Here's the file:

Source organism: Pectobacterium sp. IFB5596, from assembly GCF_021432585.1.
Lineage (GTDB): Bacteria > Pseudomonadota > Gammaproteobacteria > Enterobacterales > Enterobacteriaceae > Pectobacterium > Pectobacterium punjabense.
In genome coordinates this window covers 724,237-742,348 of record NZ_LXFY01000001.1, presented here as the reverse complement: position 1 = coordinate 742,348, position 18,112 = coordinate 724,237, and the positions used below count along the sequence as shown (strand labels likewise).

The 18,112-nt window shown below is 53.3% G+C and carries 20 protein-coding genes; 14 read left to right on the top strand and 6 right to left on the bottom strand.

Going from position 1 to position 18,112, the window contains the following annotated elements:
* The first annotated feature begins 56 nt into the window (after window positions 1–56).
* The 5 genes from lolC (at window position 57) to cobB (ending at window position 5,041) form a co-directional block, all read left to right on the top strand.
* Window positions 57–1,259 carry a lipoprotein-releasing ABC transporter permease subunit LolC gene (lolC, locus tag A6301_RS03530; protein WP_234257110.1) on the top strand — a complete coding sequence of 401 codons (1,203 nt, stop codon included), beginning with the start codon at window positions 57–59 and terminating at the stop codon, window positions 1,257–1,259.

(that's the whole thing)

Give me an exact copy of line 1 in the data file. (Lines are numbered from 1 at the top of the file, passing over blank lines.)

Source organism: Pectobacterium sp. IFB5596, from assembly GCF_021432585.1.